ISDN, so technically not a modem....
Now that Sony has cancelled the premier, if I want to see this movie I'll have to find a pirated copy.
If we look at jet aircraft, wear depends on the airframe and the engines, and the airframe seems to be the number of pressurize/depressurize cycles as well as the running hours. Engines get swapped out routinely but when the airframe has enough stress it's time to retire the aircraft lest it suffer catastrophic failure. Rockets are different in scale (much greater stresses) but we can expect the failure points due to age to be those two, with the addition of one main rocket-specific failure point: cryogenic tanks.
How long each will be reliable can be established using ground-based environmental testing. Nobody has the numbers for Falcon 9R yet.
Weight vs. reusable life will become a design decision in rocket design.
They should issue the VR goggles to the cops an make white people look black.
...all of these can be achieved by adding enough lanes to your freeways. Enough many be quite high number, butt hat's fine: building robust infrastructure to make life better is what my taxes are for.
"Robust infrastructure" is good. "Adding lanes to freeways" isn't the only way to reach that goal--and it isn't necessarily the most cost-effective use of those tax dollars. Just laying down roadbed and asphalt isn't terribly costly; call it $10 million or so per mile of 4-lane interstate. Building wider bridges, digging supplementary tunnels, constructing complex interchanges, realigning adjacent utility conduits and ramps--well, that costs quite a bit more. Expropriating massive amounts of land adjacent to existing interstates in dense urban areas - or adding parallel routes, or building stacked or buried lanes - is extraordinarily, sometimes ruinously, costly. (Boston's Big Dig cost something like $200 million per lane-mile.)
And each lane gets you about 2,000 cars per hour, at best. If you have a million people in the suburbs who want to get to work between 8 and 9am, and they're all driving their own vehicles, your system grinds to a halt unless there are 500 live Interstate lanes into the city. Worse, each additional car you add to the city means more traffic on the roads in town, and demand for parking, and production of local air pollution, and so forth. "Build more lanes" is a solution that ultimately just doesn't scale.
In contrast, bus rapid transit systems can achieve at least 10,000 passengers per hour and sometimes as high as 30,000 per hour depending on configuration. Light rail achieves similar passenger numbers. Metro (subway) systems typically top out north of 30,000 passengers per hour, per line; Hong Kong's metro system clears 80,000 per hour on its highest-traffic lines. (For those keeping score, that's enough to offset 40 Interstate lanes.)
If you saw an item that should cost $10 priced at $0.01, and you believed the listing erroneous, would you take advantage of the error to get a quick bargain? What if the item should actually cost $1000?
If so, what is your justification?
The lawers' grasp of the rules of English capitalization does not inspire confidence:
“SPE does not consent to your possession, review, copying, dissemination, publication, uploading, downloading, or making any use of the Stolen information, and to request your cooperation in destroying the Stolen Information,”
It reads like a bad fantasy novel full of Portentous Capitalization.
Well, if the Sony records had been subpoenaed, your analogy would be spot on.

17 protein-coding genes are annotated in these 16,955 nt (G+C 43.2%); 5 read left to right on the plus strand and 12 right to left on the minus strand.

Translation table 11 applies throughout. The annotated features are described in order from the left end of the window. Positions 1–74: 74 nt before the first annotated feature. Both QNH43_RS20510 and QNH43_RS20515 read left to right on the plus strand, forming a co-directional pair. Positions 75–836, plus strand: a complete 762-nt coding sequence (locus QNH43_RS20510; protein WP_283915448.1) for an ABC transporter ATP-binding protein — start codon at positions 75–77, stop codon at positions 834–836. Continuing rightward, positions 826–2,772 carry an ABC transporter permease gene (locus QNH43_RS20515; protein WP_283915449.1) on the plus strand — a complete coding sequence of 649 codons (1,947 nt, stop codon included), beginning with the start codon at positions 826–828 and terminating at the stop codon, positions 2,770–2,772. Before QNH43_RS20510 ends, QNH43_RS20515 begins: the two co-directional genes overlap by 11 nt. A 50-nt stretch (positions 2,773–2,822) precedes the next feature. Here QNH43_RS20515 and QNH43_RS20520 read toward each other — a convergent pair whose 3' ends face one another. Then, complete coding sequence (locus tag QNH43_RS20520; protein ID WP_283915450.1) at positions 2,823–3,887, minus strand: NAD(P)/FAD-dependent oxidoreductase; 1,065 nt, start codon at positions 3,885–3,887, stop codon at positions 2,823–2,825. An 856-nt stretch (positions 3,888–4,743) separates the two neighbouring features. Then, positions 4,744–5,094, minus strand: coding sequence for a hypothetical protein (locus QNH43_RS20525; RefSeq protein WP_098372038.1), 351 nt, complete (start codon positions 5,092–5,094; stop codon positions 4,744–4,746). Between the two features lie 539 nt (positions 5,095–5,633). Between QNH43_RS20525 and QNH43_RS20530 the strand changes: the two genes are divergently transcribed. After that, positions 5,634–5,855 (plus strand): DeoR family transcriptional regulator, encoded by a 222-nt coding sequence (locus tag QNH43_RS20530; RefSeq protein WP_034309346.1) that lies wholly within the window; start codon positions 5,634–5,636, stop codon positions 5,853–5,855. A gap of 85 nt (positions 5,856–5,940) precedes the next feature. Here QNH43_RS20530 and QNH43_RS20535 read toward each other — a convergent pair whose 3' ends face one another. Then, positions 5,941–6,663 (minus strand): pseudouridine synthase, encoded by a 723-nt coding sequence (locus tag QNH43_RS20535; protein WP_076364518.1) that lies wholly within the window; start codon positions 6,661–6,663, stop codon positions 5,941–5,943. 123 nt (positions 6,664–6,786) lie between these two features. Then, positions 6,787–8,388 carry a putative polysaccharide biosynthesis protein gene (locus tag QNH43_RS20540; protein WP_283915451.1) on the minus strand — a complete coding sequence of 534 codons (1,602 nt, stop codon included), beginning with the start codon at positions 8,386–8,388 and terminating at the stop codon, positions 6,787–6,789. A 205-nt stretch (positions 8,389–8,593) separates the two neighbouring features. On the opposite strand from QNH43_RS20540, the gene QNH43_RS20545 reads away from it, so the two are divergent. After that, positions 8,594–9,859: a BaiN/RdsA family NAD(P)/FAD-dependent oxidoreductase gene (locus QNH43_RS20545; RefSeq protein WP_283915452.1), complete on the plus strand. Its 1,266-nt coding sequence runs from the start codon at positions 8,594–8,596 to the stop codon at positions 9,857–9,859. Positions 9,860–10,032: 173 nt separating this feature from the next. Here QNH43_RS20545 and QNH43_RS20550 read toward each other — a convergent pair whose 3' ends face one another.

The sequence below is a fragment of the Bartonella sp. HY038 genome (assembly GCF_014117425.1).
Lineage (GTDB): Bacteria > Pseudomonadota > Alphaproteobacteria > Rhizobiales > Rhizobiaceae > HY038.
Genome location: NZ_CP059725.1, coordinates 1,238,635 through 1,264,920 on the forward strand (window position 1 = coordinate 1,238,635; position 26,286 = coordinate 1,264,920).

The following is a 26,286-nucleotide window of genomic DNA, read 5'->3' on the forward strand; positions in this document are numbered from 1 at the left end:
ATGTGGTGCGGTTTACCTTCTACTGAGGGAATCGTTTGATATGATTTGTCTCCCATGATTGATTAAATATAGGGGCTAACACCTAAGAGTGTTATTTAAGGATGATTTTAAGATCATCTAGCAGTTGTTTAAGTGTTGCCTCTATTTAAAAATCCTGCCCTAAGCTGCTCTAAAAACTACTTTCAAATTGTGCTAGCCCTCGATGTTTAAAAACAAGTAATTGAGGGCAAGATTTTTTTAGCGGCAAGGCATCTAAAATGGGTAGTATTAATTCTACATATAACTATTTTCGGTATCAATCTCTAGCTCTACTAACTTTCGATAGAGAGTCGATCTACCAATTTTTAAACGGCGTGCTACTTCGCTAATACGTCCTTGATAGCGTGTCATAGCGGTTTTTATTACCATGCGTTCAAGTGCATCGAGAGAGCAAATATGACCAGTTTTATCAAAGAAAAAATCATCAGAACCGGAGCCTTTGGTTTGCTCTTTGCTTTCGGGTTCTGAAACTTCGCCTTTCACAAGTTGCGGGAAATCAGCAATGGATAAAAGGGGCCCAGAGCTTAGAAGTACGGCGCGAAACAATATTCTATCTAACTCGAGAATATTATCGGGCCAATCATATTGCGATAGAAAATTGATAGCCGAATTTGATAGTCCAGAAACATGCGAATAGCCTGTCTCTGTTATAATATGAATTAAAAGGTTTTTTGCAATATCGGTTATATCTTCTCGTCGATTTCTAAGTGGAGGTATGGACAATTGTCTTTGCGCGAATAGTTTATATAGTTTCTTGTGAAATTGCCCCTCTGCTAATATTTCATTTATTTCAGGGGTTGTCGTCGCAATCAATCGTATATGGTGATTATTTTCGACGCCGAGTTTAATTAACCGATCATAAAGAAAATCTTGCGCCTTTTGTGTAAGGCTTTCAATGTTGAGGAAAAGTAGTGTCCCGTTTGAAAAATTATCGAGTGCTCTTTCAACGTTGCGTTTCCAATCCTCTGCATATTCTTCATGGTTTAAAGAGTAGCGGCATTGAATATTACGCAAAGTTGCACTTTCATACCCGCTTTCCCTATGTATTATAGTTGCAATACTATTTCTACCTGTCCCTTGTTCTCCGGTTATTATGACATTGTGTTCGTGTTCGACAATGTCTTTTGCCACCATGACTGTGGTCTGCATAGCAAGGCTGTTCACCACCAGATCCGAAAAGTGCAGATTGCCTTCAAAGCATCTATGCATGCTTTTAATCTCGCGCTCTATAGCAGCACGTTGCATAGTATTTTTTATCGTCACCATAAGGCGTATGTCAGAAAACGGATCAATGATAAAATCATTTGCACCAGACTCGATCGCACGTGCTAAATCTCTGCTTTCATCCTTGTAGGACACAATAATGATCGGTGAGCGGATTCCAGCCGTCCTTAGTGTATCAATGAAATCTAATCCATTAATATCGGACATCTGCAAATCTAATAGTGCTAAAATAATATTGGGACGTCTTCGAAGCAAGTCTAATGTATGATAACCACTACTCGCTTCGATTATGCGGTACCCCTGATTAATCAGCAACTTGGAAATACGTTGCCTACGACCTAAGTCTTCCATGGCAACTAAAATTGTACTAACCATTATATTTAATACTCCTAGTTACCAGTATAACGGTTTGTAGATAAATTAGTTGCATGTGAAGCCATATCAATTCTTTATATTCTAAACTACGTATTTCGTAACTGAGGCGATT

You know, just because you're ignorant doesn't mean there's a conspiracy every time you're forced to learn something new.
"Polar Vortex" appears in the scientific literature decades before it became news.
I thought what made the original Blade Runner so powerful was the way it depicted subjective experience as both precious and ephemeral. When you reach the stage of your life when you begin to confront your mortality, you're painfully aware that the most precious things you've accumulated are memories, and how one instant those memories will be here, and the next they'll be gone forever.
I expect the sequel won't be as good as the original, simply because of regression to the mean. The original was something special, and it's simply not possible to manufacture that. In Hollywood they try, they hire the smartest, most talented, most attractive people, make them work like hell and hope for a miracle. But we all know that model doesn't produce greatness, it produces adequacy, on an operatic scale.
Still, while it's a reasonably safe bet the sequel will fall short of the original, you can't be completely sure. Lighting does sometimes strike the same place twice. I agree the plot outlined doesn't look so promising, but you never know.
I grew up in an urban, blue collar neighborhood in the 60s; we didn't have much (any) exposure to live music. But my mom had that depression era better-yourself ethic, so she amassed a fairly complete record collection of classical "standards", and bought a pretty good component stereo to play them on. But I never saw her listen to any of them. Having these meant we were cultured people to her, but she was too busy getting things done to waste time sitting around listening to music.
I on the other hand had plenty of time, and listened to everything. When I was older I saved up my paper route money and bought a high end audio-technica cartridge, then began adding to the record collection.
When I was sixteen I got a job at the hospital which paid good money; 20 hours a week at $3.75/hr which was good money back in 1977. I took my new found wealth and bought my very first opera tickets. I remember sitting in the audience and being shocked when the music just came out of nowhere, without the preliminary low hissing and popping I associated with the start of music. But that was nothing to what followed.